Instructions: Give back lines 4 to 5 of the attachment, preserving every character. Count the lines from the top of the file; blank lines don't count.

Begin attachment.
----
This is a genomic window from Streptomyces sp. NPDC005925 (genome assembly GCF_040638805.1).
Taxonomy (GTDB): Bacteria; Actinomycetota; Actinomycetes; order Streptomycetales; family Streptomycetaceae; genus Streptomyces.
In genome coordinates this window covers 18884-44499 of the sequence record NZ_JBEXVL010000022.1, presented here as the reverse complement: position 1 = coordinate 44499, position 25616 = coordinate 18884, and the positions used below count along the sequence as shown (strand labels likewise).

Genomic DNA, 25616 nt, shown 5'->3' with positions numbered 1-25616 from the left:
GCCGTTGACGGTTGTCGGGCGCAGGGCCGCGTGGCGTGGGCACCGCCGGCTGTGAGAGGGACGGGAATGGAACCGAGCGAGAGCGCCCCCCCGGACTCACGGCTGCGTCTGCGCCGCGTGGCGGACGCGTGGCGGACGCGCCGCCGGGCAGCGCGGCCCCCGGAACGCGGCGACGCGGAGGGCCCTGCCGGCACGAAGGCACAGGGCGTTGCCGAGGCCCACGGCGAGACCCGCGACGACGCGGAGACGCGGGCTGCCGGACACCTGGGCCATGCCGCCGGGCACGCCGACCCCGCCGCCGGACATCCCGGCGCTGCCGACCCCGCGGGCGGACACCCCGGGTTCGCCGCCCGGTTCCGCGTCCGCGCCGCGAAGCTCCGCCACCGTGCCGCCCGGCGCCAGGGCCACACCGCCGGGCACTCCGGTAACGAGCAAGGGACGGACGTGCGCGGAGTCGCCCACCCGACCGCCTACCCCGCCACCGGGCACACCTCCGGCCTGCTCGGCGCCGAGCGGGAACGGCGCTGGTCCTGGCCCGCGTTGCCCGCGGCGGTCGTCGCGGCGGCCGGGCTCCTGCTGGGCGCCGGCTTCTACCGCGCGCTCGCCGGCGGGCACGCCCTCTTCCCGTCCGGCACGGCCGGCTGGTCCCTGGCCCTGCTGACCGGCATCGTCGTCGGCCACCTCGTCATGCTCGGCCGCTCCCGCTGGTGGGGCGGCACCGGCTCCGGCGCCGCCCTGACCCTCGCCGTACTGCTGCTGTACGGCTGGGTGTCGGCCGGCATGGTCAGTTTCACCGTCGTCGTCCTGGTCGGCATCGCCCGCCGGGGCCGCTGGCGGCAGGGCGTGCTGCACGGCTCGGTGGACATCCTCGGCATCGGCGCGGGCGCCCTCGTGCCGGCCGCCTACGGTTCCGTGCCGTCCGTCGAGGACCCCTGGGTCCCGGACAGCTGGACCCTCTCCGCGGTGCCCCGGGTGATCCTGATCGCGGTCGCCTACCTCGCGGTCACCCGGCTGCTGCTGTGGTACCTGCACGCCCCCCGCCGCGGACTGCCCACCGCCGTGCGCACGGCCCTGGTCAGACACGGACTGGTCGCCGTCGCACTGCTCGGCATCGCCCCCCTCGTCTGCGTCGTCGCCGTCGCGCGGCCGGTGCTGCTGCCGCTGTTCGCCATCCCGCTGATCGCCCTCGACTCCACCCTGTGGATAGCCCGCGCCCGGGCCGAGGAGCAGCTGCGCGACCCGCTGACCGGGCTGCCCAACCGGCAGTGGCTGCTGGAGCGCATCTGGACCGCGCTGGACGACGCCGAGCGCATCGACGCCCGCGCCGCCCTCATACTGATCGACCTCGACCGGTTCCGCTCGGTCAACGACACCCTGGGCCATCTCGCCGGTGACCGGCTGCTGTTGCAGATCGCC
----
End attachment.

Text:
Genomic DNA, 25616 nt, shown 5'->3' with positions numbered 1-25616 from the left:
GCCGTTGACGGTTGTCGGGCGCAGGGCCGCGTGGCGTGGGCACCGCCGGCTGTGAGAGGGACGGGAATGGAACCGAGCGAGAGCGCCCCCCCGGACTCACGGCTGCGTCTGCGCCGCGTGGCGGACGCGTGGCGGACGCGCCGCCGGGCAGCGCGGCCCCCGGAACGCGGCGACGCGGAGGGCCCTGCCGGCACGAAGGCACAGGGCGTTGCCGAGGCCCACGGCGAGACCCGCGACGACGCGGAGACGCGGGCTGCCGGACACCTGGGCCATGCCGCCGGGCACGCCGACCCCGCCGCCGGACATCCCGGCGCTGCCGACCCCGCGGGCGGACACCCCGGGTTCGCCGCCCGGTTCCGCGTCCGCGCCGCGAAGCTCCGCCACCGTGCCGCCCGGCGCCAGGGCCACACCGCCGGGCACTCCGGTAACGAGCAAGGGACGGACGTGCGCGGAGTCGCCCACCCGACCGCCTACCCCGCCACCGGGCACACCTCCGGCCTGCTCGGCGCCGAGCGGGAACGGCGCTGGTCCTGGCCCGCGTTGCCCGCGGCGGTCGTCGCGGCGGCCGGGCTCCTGCTGGGCGCCGGCTTCTACCGCGCGCTCGCCGGCGGGCACGCCCTCTTCCCGTCCGGCACGGCCGGCTGGTCCCTGGCCCTGCTGACCGGCATCGTCGTCGGCCACCTCGTCATGCTCGGCCGCTCCCGCTGGTGGGGCGGCACCGGCTCCGGCGCCGCCCTGACCCTCGCCGTACTGCTGCTGTACGGCTGGGTGTCGGCCGGCATGGTCAGTTTCACCGTCGTCGTCCTGGTCGGCATCGCCCGCCGGGGCCGCTGGCGGCAGGGCGTGCTGCACGGCTCGGTGGACATCCTCGGCATCGGCGCGGGCGCCCTCGTGCCGGCCGCCTACGGTTCCGTGCCGTCCGTCGAGGACCCCTGGGTCCCGGACAGCTGGACCCTCTCCGCGGTGCCCCGGGTGATCCTGATCGCGGTCGCCTACCTCGCGGTCACCCGGCTGCTGCTGTGGTACCTGCACGCCCCCCGCCGCGGACTGCCCACCGCCGTGCGCACGGCCCTGGTCAGACACGGACTGGTCGCCGTCGCACTGCTCGGCATCGCCCCCCTCGTCTGCGTCGTCGCCGTCGCGCGGCCGGTGCTGCTGCCGCTGTTCGCCATCCCGCTGATCGCCCTCGACTCCACCCTGTGGATAGCCCGCGCCCGGGCCGAGGAGCAGCTGCGCGACCCGCTGACCGGGCTGCCCAACCGGCAGTGGCTGCTGGAGCGCATCTGGACCGCGCTGGACGACGCCGAGCGCATCGACGCCCGCGCCGCCCTCATACTGATCGACCTCGACCGGTTCCGCTCGGTCAACGACACCCTGGGCCATCTCGCCGGTGACCGGCTGCTGTTGCAGATCGCC